Taxpayers who fail to make online payments (by credit/debit card or e-banking) amounting to an increased rate of 30 percent of their declared incomes will pay a fine equal to 22 percent of the shortfall, Finance Minister Christos Staikouras told Skai TV late on Thursday.
He added that, as of 2020, the measure will apply not only to salary workers, pensioners and farmers, but also to freelance professionals and taxpayers who earn a living by renting out properties.
For example, a property landlord with an annual income of 10,000 euros will have to make online payments of 3,000 euros. If his online payments only come to 2,000 euros, the fine due will be 22 percent of the 1,000 euros of difference – i.e. 220 euros of extra tax.
The minister also revealed that ideas have been expressed about introducing incentives for taxpayers to demand online receipts from specific categories of professionals seen as having high rates of tax evasion. Sources say one of the scenarios the ministry is examining is for certain receipts to count for double their value in the online payment requirement, such as those from from doctors, lawyers and electricians, among others, but it appears that this would be technically difficult to implement.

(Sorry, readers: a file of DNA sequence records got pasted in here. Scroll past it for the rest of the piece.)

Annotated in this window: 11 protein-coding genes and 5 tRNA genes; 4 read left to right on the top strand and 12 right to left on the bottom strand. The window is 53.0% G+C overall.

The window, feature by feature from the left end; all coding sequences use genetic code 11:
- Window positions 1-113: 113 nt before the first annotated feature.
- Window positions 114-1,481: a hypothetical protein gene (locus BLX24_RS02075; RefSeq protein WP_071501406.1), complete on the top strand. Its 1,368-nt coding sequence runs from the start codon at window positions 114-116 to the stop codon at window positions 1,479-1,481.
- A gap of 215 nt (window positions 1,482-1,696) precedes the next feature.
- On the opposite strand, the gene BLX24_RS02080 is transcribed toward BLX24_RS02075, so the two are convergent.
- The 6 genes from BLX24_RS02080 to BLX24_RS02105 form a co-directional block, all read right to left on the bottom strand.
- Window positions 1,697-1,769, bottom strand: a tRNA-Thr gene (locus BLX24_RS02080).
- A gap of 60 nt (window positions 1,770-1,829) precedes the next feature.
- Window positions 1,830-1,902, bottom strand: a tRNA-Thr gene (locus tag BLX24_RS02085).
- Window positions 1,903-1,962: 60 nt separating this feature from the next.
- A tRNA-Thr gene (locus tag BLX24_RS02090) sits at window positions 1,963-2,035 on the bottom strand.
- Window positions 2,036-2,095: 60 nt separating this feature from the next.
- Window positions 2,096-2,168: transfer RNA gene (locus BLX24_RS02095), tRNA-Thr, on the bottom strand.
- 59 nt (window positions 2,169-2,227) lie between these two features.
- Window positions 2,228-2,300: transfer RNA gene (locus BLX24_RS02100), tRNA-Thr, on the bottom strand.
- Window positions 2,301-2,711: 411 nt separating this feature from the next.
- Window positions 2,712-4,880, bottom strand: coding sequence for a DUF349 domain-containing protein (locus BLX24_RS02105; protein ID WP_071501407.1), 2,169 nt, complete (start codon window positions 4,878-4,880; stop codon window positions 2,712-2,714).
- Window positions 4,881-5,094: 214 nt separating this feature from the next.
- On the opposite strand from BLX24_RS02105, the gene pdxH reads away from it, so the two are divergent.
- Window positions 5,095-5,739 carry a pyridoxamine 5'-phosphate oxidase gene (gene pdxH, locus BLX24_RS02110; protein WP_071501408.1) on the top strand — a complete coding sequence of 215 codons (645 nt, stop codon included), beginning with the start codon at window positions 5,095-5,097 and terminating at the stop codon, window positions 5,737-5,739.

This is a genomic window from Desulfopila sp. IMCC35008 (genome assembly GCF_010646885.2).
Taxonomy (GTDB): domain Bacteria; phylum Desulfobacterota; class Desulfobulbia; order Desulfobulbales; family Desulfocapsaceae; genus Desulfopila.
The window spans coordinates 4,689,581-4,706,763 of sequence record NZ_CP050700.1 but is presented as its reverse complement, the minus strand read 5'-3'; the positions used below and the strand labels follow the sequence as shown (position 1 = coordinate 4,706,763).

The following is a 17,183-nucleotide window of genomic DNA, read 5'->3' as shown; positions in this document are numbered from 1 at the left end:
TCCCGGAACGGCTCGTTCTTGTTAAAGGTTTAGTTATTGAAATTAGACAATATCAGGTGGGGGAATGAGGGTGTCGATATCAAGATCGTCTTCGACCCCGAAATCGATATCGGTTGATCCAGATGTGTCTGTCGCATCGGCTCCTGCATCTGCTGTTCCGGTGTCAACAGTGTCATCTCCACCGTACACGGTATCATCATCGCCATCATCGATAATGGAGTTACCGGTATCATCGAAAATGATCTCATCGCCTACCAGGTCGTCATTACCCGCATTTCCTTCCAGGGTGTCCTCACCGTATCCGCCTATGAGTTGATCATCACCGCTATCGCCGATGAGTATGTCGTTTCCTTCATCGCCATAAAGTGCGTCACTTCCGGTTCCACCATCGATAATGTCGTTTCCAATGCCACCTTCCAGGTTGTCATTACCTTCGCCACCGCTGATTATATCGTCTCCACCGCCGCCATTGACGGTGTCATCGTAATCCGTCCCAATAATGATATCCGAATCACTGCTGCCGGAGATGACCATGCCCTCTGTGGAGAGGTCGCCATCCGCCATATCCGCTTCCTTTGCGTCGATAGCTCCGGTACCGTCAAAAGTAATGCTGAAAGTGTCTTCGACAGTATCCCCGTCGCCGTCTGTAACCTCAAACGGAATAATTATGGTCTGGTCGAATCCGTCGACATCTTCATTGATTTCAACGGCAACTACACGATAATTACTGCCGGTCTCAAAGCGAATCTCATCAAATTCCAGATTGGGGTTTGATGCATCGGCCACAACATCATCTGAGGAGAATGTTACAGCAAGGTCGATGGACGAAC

The new tax bill will likely be completed by Monday and put up for public consultation on Wednesday, so it can be tabled in Parliament in mid-November.
According to Staikouras, it will include the reduction of the income tax rate for incomes up to 10,000 euros from 22 to 9 percent, and a slight increase in the tax-free threshold for families with one child. The increase will be greater for households with more children.
Staikouras also confirmed the reduction of the corporate tax for this year from 28 to 24 percent (and to 20 percent for 2020), the halving of the tax on dividends from 10 to 5 percent, the suspension of value-added tax on buildings licensed since 2006, the exemption from income tax dues of 40 percent of the tax on payments for services related to home upgrades, and incentives to attract super-rich foreigners to the Greek tax registry.